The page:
Frequently, the international community doesn’t focus on the important role that wilderness and wildlands play in preventing climate change. Yet just in the past few weeks, wilderness and the connection to climate change has been in the news quite a bit. Just two weeks ago, we spotlighted the efforts of indigenous leaders at the World Social Forum in Brazil who issued a global call to save the Amazon, the so-called ‘lungs of the world’. Last week, Australian dramatic wildfires, aggravated by climate change, also released more CO2 emissions than Australia’s industrial sector for the year. At the same time, floods in Argentina were far more devastating due to the drastic deforestation the region has seen in recent years.

Well here’s a bright spot on the horizon when it comes to wilderness, and solving the climate crisis: WILD9: The 9th World Wilderness Congress.  From 6 – 13 November 2009 the world’s longest-running public international forum for the environment will convene in the welcoming city of Merida in Mexico’s Yucatan – the land of the Maya. This will be the first time the Congress has ever been held in Latin America.

The wild lands of the world are important to us for so many reasons, not least of which being their beauty, and the inspiration we derive from knowing that outside the bustle of modern life, they exist. But we know too that they are very threatened by our changing climate, and that they also hold the key to solving this crisis. The Wild Foundation, the organizers of the Wild9 Congress, get this too. Just last week their policy team adopted the 350ppm target, stating on their website, “it now seems as though the targets the international community has been aiming for to stop climate change are the wrong ones: to avoid serious climate change related problems we need to prevent global average temperatures from rising more than 1.7 degrees Celsius (not 2 degrees C), and to accomplish that goal we need to stabilize carbon in the atmosphere at 350 parts per million (not 450 ppm).”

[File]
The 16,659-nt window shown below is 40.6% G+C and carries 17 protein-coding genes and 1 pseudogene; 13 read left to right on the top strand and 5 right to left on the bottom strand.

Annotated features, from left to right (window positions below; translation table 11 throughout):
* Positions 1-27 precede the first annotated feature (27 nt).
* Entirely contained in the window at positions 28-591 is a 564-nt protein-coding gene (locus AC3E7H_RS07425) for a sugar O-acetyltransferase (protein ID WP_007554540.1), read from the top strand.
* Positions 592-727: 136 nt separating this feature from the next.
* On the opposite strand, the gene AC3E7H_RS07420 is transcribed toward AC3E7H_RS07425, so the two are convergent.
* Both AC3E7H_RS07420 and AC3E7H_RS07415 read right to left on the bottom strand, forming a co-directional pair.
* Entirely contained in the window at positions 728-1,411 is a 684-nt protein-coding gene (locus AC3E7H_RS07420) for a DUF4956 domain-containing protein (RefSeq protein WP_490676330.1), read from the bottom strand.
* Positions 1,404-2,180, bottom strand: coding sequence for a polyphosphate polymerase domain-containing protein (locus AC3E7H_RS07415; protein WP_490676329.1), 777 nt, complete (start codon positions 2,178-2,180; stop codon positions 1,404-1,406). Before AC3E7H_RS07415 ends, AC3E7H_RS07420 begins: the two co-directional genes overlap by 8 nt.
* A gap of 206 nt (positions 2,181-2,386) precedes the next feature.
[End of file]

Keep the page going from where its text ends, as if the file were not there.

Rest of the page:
To learn more about the Wilderness Congress, and to apply to become a delegate, visit their website at We’ll be working with them in the coming months to see how we can work together to get 350 and wilderness conservation on the agenda in Copenhagen.


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